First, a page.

Hard Things: Handouts

Here’s how it happened for me. I would be walking down the street and see someone asking passersby for money, and a flood of possibilities as to my response would crash around in my head.

Do I hand over a dollar and feel good about it? Do I toss them my change and worry that it will be ill spent? Do I rationalize keeping my wallet shut by thinking that I don’t want to make it profitable to sit on a sidewalk all day? Do I keep walking and pretend I didn’t hear or see them? Do I answer that I don’t have any change to spare at the moment? Does it matter whether I do or not? Do I stop and buy them lunch instead? Do I look them in the eye?

Is there any possible way to get to the other side of this intersection and feel good about what I chose? Why is this person doing this to me? I’m just walking to work, I don’t want to have to think about all these things right now. I’m running late and I don’t want to have to decide. Why do I have to?

At various times, I acted on every one of these responses and probably more. It’s one of the most persistent moral dilemmas for city dwellers who have some resources. How should I react to people on the street asking for money? On one level, the answer seems easy. What is a dollar to me, really? I think I can make it if I lighten my wallet by that much, and it might make the difference for whether this person eats or not. I think I should probably hand over this dollar. And I’ll probably feel guilty if I don’t.

But it’s never that simple, is it?

We all know that many people on the street struggle with addiction, and it’s so easy to see that dollar going for booze or drugs rather than food or shelter or bus fare. And that can bother us enough to hold back and not give it away after all. Or make us feel guilty if we do give some change. Oh no, I’m just feeding their habit. I’m not really helping after all.

Of course, we also think, panhandling is dangerous and keeps people from doing other things, so there’s no reason to encourage it. Dropping a quarter in someone’s cup could mean they spend another day out in the elements, and no one really wants that. This has made me feel guilty for giving too.

To tell you the truth, I used to feel more than guilty. I used to feel heartbroken by the fact that there are people in wealthy, developed countries who have to beg on the streets. I would walk down the street devastated by the state of our society and of us as individuals that we would allow this to happen. More often than not, I wouldn’t give to panhandlers, because all I could think in my heartbroken state is that it wouldn’t make a difference. Giving a dollar or not wouldn’t help at all, because what was wrong was so much bigger and deeper and longer-lasting than my little choice of what to do with my change. And it made me feel awful, just awful a whole lot of the time. So I took the only logical step. I started working in homeless services. And now I walk down the street and don’t feel terrible any more.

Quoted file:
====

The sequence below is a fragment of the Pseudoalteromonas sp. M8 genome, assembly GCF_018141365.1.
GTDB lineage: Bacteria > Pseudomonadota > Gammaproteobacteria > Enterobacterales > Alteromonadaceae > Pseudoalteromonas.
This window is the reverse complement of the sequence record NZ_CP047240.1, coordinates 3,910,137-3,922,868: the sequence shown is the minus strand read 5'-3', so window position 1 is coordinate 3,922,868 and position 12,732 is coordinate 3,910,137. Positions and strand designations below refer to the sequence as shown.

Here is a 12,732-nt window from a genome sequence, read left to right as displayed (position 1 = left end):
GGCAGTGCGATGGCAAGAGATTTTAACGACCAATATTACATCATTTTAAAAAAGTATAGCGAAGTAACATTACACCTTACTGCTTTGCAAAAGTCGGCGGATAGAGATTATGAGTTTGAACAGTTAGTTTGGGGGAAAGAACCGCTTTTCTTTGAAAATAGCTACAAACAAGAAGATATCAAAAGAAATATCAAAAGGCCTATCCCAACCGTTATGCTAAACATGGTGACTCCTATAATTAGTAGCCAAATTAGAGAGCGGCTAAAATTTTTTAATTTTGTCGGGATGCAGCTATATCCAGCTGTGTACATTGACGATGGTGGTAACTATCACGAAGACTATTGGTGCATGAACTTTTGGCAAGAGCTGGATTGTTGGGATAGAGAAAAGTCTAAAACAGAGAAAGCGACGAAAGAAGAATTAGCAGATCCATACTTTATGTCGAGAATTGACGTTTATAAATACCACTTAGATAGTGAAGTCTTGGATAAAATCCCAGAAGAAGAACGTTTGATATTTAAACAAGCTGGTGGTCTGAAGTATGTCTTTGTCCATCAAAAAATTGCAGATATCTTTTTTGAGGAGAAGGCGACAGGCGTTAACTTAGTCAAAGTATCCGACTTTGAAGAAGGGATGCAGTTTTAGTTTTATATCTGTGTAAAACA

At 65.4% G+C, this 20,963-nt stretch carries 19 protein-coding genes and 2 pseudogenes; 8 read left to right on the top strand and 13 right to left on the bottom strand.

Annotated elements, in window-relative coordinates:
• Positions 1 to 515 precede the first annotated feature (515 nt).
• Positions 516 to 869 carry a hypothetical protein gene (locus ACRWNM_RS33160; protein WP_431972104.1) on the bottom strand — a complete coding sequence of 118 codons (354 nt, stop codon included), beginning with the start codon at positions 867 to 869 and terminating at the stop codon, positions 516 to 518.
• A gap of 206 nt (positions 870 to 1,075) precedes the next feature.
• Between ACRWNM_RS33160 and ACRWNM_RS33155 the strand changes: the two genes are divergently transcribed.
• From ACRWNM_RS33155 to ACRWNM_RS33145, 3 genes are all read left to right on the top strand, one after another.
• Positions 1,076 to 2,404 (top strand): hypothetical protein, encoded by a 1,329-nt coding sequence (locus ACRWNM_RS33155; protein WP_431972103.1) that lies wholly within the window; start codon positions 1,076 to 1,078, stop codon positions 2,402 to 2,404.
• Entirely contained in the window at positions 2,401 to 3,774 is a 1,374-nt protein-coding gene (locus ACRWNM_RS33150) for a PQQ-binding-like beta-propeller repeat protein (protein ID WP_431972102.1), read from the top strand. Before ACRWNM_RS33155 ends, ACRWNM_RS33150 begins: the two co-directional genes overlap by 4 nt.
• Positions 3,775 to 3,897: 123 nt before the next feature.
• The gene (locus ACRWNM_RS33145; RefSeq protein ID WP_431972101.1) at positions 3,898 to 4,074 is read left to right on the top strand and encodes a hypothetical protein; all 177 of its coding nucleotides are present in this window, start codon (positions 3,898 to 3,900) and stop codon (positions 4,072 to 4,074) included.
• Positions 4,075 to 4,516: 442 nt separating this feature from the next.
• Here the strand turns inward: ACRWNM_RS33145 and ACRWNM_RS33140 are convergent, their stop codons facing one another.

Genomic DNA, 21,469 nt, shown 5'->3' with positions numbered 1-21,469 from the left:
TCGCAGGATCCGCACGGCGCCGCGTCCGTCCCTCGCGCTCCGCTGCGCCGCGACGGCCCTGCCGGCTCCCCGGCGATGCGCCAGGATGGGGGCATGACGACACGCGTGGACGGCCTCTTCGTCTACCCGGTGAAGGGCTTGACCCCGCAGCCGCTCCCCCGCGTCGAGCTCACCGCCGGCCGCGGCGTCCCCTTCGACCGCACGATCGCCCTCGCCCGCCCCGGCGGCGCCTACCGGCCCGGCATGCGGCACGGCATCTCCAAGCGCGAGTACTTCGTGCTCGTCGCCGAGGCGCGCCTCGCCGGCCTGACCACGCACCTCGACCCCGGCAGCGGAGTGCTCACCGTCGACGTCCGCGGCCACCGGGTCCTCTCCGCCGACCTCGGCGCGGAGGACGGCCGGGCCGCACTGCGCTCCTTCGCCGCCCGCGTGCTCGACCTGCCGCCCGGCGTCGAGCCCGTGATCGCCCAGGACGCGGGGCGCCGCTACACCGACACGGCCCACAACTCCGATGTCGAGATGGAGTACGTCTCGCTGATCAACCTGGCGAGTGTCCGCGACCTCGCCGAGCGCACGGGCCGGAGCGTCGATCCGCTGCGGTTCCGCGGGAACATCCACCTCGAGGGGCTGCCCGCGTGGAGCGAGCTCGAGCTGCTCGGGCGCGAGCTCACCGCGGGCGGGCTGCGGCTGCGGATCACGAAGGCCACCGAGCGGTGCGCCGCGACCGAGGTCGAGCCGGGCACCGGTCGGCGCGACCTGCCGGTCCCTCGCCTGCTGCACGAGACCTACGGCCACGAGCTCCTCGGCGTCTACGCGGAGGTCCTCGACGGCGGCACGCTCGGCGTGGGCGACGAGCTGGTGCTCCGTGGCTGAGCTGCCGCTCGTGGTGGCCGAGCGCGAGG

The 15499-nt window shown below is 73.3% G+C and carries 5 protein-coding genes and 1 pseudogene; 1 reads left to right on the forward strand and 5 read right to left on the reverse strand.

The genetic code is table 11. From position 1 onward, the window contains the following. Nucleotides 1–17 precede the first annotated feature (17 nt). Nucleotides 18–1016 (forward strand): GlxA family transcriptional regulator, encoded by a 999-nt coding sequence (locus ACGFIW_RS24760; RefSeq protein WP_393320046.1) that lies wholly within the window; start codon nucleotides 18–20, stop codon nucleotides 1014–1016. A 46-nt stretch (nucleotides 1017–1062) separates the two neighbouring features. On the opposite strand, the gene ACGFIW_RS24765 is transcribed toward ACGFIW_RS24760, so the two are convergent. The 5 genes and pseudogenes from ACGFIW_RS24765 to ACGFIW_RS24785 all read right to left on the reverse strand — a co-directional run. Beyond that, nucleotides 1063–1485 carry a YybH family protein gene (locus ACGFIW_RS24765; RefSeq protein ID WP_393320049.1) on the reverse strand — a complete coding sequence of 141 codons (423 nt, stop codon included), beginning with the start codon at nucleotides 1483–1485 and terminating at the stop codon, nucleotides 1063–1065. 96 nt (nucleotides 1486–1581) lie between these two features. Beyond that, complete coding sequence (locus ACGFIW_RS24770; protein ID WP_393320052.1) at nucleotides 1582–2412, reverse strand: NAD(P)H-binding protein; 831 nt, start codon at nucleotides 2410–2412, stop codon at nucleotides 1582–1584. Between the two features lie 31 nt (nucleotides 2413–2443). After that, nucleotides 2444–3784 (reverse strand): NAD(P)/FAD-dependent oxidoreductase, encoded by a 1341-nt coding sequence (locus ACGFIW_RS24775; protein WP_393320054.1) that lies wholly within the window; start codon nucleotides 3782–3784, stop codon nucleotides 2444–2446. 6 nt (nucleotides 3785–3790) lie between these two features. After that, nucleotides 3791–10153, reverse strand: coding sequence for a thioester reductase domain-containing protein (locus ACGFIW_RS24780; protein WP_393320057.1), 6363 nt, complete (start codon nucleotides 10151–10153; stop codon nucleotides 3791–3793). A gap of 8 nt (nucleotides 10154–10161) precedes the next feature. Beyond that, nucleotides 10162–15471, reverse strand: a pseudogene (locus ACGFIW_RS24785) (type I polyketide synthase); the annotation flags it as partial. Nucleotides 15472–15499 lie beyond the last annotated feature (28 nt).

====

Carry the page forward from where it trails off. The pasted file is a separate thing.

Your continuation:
So there you are, friends: the answer to that daily dilemma that’s been tugging at your heart strings is to quit your job and spend a year serving breakfast on the streets.

No, that’s probably not the answer. For one thing, there aren’t enough non-profit jobs for everyone. Practically it just wouldn’t work. And truly, I do not know how you are supposed to spend your life. I know I I’m profoundly grateful for that year serving breakfast. It formed me in important ways and affirmed a lot of my suspicions about how I should spend my life. But it’s probably not what everyone needs to do.

What I really think is that interactions with people who have different life situations from ours is profoundly important. As uncomfortable as it is, it makes us recognize that the world is bigger than our daily to-do list, and, if we’re lucky, makes us think about how we’re living and how we can live better in a world that contains both people like us and people not like us. Here’s something to think about – it’s not pleasant for anyone to sit on a street corner and ask for money. I’ve heard that this act of swallowing your pride to beg from strangers is incredibly painful, and I know that there are some people who could definitely use your spare change who will never ask for it because of that. If we recognize that, when someone asks you for money, it can be a moment to see each others’ humanity instead of just feeling bad.

There are no easy answers for whether you should give the guy on the corner your change or not. If it makes you feel bad that he’s even asking, it’s because it’s a terrible thing to live in a place where not everyone has a roof over their head, and some people have so little and others have so much. It’s not the way things should be. We should take better care of each other, but we haven’t figured out how yet. That situation should make us feel bad, but it shouldn’t make us feel helpless or despairing. If nothing else, we can wish the guy on the corner good morning, donate to local service organizations, volunteer, cook for each other, and yes, maybe once in a while give someone a dollar to get on the bus. Even if you’d rather they didn’t ask, remember they’d rather not be asking too. On good days now, when I get asked for money, whether I give or not, I think, that’s right, we’re all in this together, I hope you stay safe, and I’ll remember to think about what I can do. Be well, be warm.

Here’s wishing you a safe and warm February evening.


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